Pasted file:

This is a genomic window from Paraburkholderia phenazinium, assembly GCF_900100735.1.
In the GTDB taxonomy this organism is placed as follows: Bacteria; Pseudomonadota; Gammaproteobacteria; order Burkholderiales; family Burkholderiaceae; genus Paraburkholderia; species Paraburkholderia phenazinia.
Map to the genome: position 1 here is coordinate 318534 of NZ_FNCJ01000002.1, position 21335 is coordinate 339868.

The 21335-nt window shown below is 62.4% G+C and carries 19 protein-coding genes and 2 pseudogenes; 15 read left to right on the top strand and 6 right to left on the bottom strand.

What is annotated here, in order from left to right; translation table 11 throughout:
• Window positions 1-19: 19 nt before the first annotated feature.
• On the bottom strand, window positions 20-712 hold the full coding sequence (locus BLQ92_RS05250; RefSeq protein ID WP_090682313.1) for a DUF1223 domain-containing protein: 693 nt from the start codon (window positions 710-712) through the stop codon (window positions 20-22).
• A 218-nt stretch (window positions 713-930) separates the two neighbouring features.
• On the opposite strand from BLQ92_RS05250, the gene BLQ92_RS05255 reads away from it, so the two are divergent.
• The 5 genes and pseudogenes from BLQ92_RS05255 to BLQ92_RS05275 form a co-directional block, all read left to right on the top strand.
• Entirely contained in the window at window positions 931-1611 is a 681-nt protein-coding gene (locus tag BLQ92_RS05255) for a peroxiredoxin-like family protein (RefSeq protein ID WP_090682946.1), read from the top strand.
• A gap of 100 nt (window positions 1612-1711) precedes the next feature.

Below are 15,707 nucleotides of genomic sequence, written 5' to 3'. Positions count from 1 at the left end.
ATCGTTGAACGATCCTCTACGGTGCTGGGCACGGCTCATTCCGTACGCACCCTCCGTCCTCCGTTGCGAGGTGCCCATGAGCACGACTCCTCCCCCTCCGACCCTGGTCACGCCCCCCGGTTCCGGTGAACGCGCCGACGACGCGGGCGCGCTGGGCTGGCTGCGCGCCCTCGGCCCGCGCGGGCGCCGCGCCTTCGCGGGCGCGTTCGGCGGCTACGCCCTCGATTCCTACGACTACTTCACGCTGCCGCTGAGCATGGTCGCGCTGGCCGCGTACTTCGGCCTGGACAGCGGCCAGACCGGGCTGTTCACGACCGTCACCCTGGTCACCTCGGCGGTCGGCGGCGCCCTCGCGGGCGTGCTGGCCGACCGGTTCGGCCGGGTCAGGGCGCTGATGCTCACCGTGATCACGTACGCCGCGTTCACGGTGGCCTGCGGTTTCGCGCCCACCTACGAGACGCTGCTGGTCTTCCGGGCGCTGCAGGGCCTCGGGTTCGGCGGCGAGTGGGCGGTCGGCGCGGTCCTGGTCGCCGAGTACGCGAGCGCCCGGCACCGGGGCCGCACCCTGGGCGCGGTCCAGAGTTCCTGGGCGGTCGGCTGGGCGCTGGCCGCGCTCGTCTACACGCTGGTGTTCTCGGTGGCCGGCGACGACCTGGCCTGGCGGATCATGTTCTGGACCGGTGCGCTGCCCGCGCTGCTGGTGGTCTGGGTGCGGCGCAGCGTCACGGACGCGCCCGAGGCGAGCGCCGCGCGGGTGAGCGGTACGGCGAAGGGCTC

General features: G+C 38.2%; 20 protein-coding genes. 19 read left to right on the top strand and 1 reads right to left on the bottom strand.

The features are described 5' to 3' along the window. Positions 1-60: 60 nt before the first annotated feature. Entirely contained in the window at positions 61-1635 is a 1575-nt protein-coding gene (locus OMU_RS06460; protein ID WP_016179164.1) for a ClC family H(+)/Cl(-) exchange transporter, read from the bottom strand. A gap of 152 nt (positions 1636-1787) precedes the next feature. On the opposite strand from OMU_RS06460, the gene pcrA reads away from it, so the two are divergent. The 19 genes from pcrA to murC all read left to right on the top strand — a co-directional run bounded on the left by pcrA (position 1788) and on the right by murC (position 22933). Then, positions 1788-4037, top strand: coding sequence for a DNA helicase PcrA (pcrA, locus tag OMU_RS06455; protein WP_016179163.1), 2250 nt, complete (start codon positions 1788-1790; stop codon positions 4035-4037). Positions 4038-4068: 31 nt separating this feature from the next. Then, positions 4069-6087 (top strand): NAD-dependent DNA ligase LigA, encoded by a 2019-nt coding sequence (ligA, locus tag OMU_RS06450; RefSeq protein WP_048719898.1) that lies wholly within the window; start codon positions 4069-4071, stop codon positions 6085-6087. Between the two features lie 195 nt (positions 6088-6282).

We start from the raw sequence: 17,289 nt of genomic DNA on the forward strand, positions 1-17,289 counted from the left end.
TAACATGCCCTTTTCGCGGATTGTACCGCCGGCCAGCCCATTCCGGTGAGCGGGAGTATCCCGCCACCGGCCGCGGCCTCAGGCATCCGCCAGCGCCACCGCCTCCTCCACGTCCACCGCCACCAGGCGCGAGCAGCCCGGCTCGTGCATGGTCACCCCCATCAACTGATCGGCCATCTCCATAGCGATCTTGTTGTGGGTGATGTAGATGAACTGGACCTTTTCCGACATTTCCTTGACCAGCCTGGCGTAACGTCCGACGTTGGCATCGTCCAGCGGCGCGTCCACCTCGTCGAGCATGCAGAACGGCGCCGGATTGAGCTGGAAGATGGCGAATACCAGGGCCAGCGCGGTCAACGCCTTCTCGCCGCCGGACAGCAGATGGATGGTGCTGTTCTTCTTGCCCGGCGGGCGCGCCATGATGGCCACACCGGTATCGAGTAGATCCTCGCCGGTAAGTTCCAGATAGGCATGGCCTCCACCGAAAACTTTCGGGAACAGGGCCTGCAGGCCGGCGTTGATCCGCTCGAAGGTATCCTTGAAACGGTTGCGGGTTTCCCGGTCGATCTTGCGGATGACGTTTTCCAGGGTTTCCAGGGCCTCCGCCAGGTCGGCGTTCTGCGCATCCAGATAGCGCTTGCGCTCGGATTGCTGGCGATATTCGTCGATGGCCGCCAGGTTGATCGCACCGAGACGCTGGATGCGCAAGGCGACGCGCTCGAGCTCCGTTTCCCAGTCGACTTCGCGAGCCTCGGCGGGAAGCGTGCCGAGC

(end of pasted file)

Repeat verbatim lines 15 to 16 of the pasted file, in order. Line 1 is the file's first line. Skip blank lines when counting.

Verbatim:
General features: G+C 38.2%; 20 protein-coding genes. 19 read left to right on the top strand and 1 reads right to left on the bottom strand.

The features are described 5' to 3' along the window. Positions 1-60: 60 nt before the first annotated feature. Entirely contained in the window at positions 61-1635 is a 1575-nt protein-coding gene (locus OMU_RS06460; protein ID WP_016179164.1) for a ClC family H(+)/Cl(-) exchange transporter, read from the bottom strand. A gap of 152 nt (positions 1636-1787) precedes the next feature. On the opposite strand from OMU_RS06460, the gene pcrA reads away from it, so the two are divergent. The 19 genes from pcrA to murC all read left to right on the top strand — a co-directional run bounded on the left by pcrA (position 1788) and on the right by murC (position 22933). Then, positions 1788-4037, top strand: coding sequence for a DNA helicase PcrA (pcrA, locus tag OMU_RS06455; protein WP_016179163.1), 2250 nt, complete (start codon positions 1788-1790; stop codon positions 4035-4037). Positions 4038-4068: 31 nt separating this feature from the next. Then, positions 4069-6087 (top strand): NAD-dependent DNA ligase LigA, encoded by a 2019-nt coding sequence (ligA, locus tag OMU_RS06450; RefSeq protein WP_048719898.1) that lies wholly within the window; start codon positions 4069-4071, stop codon positions 6085-6087. Between the two features lie 195 nt (positions 6088-6282).